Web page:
In the earliest days of the NBA, three players entered the NBA without having played in college (although one of them did not enter the league until he was 39 years old). However, the league eventually established a rule that "a player could not make himself available" for the draft until two years after his high school graduation.
The first major challenge to the NBA's eligibility rules came from Spencer Haywood. He graduated from high school in 1968, at a time when college freshmen were not allowed to play varsity sports for NCAA member schools. He played three years at a Colorado junior college, followed by a season at the University of Detroit. After the 1970–71 season, he left college for the NBA's rival at the time, the ABA, which had no rule restricting college underclassmen from entering the league, and had a spectacularly successful rookie season with the Denver Rockets (the predecessor to today's Denver Nuggets), being named the ABA's Rookie of the Year and MVP. Near the end of the season, he turned 21; shortly after its end, he repudiated his contract with the Rockets, claiming he had been defrauded. Haywood then signed a contract with the now defunct Seattle SuperSonics, which put him and the Sonics on a collision course with the NBA, as he was only three years removed from his high school graduation.
The NBA threatened to disallow the contract and impose sanctions against the Sonics. Haywood responded by filing an antitrust suit against the league, seeking an injunction to prevent the NBA from disallowing the contract or punishing the Sonics. The case eventually reached the U.S. Supreme Court, which issued a 7–2 decision in Haywood's favor in 1971.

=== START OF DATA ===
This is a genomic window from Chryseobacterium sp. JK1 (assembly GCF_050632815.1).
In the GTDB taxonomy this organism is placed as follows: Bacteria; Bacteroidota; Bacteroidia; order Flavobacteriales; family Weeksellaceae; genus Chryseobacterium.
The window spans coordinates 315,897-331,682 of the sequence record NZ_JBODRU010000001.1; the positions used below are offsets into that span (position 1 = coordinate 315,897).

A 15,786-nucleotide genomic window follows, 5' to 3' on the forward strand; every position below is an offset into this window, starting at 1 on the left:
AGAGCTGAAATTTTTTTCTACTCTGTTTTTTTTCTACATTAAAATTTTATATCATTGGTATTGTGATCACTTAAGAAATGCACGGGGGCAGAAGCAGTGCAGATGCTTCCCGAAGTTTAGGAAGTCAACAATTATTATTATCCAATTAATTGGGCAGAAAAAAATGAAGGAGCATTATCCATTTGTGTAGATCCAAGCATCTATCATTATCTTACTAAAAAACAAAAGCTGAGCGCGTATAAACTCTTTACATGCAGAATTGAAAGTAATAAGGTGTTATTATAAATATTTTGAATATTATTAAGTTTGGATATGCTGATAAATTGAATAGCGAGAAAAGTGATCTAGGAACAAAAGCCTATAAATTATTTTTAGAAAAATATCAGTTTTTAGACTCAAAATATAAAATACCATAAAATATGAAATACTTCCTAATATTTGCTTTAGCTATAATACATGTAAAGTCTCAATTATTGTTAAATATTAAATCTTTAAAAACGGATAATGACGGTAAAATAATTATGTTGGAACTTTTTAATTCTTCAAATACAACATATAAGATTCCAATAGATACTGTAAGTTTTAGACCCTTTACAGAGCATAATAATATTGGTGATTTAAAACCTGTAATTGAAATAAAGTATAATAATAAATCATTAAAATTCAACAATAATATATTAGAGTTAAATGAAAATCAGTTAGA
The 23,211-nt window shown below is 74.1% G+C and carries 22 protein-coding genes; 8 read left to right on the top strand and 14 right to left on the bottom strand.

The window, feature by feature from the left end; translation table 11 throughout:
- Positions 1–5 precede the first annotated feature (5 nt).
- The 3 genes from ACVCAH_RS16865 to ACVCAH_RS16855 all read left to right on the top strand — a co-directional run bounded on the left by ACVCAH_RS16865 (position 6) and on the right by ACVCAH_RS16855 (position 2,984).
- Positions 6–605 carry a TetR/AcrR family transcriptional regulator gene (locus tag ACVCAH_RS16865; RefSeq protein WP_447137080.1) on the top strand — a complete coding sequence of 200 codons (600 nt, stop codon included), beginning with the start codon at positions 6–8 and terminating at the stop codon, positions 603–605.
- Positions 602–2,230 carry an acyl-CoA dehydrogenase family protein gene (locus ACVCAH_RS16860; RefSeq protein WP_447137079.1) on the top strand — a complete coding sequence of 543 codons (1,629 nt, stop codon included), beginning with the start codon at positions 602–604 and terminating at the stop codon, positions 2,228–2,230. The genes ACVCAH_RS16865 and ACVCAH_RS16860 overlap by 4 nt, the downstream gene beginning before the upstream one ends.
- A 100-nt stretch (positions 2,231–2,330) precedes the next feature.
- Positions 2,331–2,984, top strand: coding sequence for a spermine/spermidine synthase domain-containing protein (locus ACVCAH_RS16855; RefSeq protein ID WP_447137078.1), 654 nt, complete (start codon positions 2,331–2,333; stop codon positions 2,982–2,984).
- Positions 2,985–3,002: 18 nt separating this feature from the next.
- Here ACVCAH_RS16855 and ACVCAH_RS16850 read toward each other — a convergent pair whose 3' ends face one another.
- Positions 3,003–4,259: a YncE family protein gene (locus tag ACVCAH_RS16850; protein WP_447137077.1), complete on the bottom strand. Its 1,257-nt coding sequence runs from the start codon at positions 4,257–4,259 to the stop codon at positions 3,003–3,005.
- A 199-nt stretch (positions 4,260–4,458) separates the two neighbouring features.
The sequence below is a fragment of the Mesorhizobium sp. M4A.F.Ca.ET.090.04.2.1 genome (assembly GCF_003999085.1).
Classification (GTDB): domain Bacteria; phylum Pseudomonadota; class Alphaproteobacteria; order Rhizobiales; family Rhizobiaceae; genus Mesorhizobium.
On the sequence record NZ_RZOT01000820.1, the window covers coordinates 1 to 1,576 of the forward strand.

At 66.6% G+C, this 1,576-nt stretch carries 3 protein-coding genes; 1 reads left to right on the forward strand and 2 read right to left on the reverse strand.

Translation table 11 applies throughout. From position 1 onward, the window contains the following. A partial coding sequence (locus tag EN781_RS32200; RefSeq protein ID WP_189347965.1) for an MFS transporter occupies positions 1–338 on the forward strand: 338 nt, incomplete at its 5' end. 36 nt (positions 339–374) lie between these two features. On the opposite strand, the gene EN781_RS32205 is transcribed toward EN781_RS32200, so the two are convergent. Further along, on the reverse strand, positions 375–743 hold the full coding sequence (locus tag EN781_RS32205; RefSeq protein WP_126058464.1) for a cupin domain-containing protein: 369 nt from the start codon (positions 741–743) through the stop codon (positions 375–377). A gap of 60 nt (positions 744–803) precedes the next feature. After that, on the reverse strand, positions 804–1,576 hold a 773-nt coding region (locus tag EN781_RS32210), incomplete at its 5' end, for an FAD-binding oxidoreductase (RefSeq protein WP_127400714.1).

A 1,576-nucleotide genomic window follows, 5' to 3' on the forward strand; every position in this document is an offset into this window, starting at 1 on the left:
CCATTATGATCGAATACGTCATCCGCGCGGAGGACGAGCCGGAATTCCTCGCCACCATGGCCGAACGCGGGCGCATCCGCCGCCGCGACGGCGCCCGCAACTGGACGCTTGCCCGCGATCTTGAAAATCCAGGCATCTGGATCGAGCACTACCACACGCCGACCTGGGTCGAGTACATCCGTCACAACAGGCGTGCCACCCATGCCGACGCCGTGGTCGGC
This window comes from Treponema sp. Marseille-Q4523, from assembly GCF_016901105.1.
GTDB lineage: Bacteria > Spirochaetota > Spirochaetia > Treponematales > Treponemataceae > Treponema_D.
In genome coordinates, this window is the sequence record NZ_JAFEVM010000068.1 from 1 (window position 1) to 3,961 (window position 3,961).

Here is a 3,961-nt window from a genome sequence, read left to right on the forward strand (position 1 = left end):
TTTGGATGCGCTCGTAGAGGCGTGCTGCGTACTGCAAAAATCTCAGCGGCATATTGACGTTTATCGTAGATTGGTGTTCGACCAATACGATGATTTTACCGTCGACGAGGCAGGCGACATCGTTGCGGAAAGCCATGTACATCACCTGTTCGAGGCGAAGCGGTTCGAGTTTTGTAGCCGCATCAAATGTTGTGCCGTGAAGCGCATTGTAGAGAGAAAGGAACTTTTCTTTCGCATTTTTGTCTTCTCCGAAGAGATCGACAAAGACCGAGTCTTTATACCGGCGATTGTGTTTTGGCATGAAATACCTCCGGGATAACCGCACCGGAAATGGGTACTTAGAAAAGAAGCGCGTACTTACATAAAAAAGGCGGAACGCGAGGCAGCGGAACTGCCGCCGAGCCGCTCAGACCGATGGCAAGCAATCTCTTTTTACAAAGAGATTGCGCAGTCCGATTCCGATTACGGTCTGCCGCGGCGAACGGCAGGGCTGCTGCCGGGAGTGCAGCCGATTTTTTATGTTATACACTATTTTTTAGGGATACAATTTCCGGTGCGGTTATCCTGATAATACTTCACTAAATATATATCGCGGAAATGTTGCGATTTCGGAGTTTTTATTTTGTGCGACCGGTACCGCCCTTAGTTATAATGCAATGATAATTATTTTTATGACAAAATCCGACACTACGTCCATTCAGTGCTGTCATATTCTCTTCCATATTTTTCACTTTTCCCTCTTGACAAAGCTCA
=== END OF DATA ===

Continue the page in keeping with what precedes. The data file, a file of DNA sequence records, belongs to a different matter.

After the decision, the NBA allowed players to leave college early as "hardship cases", which essentially meant that the player had to prove financial hardship. This rule quickly developed into one that was observed in the breach, with Sport magazine writer Jackie Lapin commenting in the 1970s that "Almost anyone who has been any good at the game in the past decade would qualify — with the probable exception of Bill Bradley, the banker's son."
As a consequence of the aforementioned Haywood decision, and following soon after, three high schoolers chose to enter the professional ranks without ever enrolling in a college. The first was Moses Malone, who went to the ABA upon his high school graduation in 1974, almost immediately establishing himself as a star of the future. After the ABA–NBA merger in 1976, his career continued on its upward trajectory, ultimately earning him three NBA MVP awards, four appearances on the All-NBA First Team, 12 consecutive NBA All-Star Game appearances, an NBA title, a place among the 50 Greatest Players in NBA History, and enshrinement in the Naismith Memorial Basketball Hall of Fame. In 1975, Darryl Dawkins and Bill Willoughby both went to the NBA from high school. Dawkins had a solid 14-year career in the NBA, while Willoughby was no more than a journeyman in eight NBA seasons.